Portland rioters attempt their own ‘autonomous zone’, torch police precinct while people inside

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PORTLAND, OR – There’s been reportedly another attempt at mimicking the antics and tactics of an “autonomous zone” in Portland – but this time it was something much more sinister and violent. Reports have come in that rioters did more than just vandalized city blocks, but that they attempted to set buildings ablaze.

While trying to set these fires, reports indicate that people were still inside of these buildings, including an occupied police precinct.

Police in Portland say that the riotous acts were prefaced by a gathering of protesters who congregated during the evening hours of June 25th at Fernhill Park, and then began marching toward the North Precinct at Northeast Martin Luther King Jr. Boulevard and Northeast Emerson Street.

By 10:00 p.m. of the 25th, any semblance of a peaceful demonstration was discarded and the heinous acts began.

Hundreds of individuals were said to have surrounded the police precinct, and began establishing barricades and fencing around the building. While many were creating a barricade around the police precinct, others were blocking traffic on Northeast Martin Luther King Jr. Boulevard.

This wasn’t like Seattle’s infamous police precinct that was abandoned: These rioters were working to block off all exits from the police precinct in Portland where officers and persons in custody were still inside.

By 11:00 p.m. on the 25th, more exits from the building were said to have been barricaded on the precinct. Roughly an hour later, calls from the riotous crowd were yelling that they intended to burn down the police precinct.

Rioters were said to have shot off fireworks toward the precinct, and the crowd of people were said to have been blatantly ignoring calls from police that had deemed the assembly to be unlawful. The fireworks progressed in their size, with officials saying that by 1:40 a.m. on the 26th that a mortar had been launched onto the precinct’s roof.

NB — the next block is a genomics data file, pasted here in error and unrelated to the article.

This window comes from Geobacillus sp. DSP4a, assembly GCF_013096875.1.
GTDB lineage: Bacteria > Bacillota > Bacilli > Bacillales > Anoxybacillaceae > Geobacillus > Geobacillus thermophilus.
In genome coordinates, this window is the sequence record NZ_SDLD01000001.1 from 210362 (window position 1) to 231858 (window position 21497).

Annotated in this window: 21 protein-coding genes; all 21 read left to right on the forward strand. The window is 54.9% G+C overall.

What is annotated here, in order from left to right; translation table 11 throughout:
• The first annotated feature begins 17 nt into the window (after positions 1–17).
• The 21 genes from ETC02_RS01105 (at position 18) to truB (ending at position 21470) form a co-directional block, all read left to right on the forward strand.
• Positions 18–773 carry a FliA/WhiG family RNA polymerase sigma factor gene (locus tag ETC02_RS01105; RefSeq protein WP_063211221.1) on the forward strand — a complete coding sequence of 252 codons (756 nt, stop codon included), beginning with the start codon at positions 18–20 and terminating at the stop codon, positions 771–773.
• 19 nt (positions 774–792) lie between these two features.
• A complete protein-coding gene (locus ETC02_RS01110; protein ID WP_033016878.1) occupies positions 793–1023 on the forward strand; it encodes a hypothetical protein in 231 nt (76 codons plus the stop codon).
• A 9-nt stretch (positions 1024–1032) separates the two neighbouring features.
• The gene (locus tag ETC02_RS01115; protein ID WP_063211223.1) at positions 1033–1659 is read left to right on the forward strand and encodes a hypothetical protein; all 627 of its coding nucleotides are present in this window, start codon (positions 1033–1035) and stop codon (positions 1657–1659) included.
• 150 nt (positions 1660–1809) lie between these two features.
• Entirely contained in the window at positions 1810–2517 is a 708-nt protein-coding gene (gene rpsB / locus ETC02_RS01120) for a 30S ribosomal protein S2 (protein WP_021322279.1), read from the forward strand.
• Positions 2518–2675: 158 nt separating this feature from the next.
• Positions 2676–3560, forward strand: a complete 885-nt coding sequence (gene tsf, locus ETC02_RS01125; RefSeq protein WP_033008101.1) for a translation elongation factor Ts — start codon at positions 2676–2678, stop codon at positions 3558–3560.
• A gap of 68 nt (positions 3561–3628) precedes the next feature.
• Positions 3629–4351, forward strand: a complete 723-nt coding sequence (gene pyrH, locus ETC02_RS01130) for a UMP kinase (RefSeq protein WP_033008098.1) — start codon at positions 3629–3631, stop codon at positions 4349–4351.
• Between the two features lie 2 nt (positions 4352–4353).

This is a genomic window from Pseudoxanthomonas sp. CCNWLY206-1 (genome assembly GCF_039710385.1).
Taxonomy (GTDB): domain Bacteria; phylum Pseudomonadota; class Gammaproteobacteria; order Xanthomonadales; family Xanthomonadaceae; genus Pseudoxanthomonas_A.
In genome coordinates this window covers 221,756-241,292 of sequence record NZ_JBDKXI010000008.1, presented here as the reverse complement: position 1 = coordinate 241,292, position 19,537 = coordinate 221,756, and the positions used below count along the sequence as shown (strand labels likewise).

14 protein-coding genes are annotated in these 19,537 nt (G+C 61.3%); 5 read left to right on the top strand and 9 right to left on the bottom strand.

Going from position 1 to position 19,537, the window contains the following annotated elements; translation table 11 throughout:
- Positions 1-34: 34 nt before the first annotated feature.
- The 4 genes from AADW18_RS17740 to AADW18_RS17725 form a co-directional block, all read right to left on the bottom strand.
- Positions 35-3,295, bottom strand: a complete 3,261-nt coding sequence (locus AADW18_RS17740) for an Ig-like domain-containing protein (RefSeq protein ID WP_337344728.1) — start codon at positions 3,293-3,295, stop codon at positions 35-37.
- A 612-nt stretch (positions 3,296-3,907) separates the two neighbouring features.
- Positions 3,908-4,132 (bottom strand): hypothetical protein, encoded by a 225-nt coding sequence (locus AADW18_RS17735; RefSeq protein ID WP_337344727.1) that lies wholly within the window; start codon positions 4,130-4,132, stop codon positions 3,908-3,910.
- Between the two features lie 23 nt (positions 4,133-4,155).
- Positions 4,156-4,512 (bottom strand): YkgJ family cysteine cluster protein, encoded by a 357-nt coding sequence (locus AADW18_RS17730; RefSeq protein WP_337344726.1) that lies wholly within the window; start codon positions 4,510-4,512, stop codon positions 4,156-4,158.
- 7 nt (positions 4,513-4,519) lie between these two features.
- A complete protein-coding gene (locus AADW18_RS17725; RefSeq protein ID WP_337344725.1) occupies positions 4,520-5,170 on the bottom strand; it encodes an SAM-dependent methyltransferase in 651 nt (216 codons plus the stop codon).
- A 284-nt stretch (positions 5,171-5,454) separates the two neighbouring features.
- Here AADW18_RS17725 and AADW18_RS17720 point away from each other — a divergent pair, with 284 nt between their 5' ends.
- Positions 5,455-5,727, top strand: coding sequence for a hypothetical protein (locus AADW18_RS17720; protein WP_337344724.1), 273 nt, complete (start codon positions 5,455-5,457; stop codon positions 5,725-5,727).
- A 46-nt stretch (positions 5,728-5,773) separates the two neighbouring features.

At approximately 2:15 a.m., the north side of the precinct had been set on fire.

Officers on site were utilizing crowd control methods to stifle the rioters and arsonists, deploying the likes of CS gas. Officials say that some among the crowd that had gathered were picking up the CS canisters deployed and throwing them back at officers.

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Murdered officer's grave desecrated before headstone even placed

Portions of the crowd were said to have moved on from the precinct to bring their terror to other businesses in the area, setting additional fires and engaging in looting by 3:00 a.m. on the 26th. Roughly 30 minutes afterward, police say that most of the crowd had dispersed.

Numerous officers were injured during the conflict that broke out in Portland, with one officer having been seriously injured and requiring hospital treatment. According to officials, this particular display was by far the most violent that the city has seen in recent weeks.

Of all the chaos that ensued during the riot, police were said to have taken four people into custody. Those arrested were as follows:

  • 33-year-old Joshua Shane Morris for interfering with a peace officer and resisting arrest
  • 23-year-old Charles Randolph Comfort for rioting, second-degree disorderly conduct, assaulting a public safety officer, resisting arrest, and interfering with a peace officer
  • 22-year-old Olive Baldwin for rioting, resisting arrest and interfering with a peace officer
  • 24-year-old Tudela Jackson for rioting, second-degree disorderly conduct, resisting arrest and interfering with a peace officer

Portland Mayor Ted Wheeler commented on the destruction that took place from the evening hours of the 25th that transitioned to the 26th, saying the following:

“What happened here is not helping bring about any meaningful change or reform. Last night was plainly and simply about arson. It was about destruction.”

The mayor forgot to mention the attempted murder of many officers and persons in custody.

The destructive and violent antics from the crowd comes on the heels of Mayor Wheeler’s calls from earlier in June to ban the use of tear gas against protesters. Perhaps what took place at the police precinct might change the tune that the mayor was singing weeks ago about crowd control methods.

The city’s police chief, Chuck Lovell, pointed out the criminal display that transpired, highlighting how those present made attempts to trap people inside of the police precinct while setting the building on fire:

“Last night’s violence — barricading doors of a building with people inside and then lighting it on fire — is reprehensible & immoral. The destruction in & around North Precinct and the Justice Center are senseless criminal acts & costing money that could go to restorative programs.”

That’s nice. How about we tell rioters that the behavior will not be tolerated? How about instead of simply yelling at rioters on bullhorns, you take action to ensure the safety of your officers and law-abiding citizens?

After a month of demonstrations turning into riots, maybe the political correctness of how these crowds are addressed will subside.

At least one would hope.


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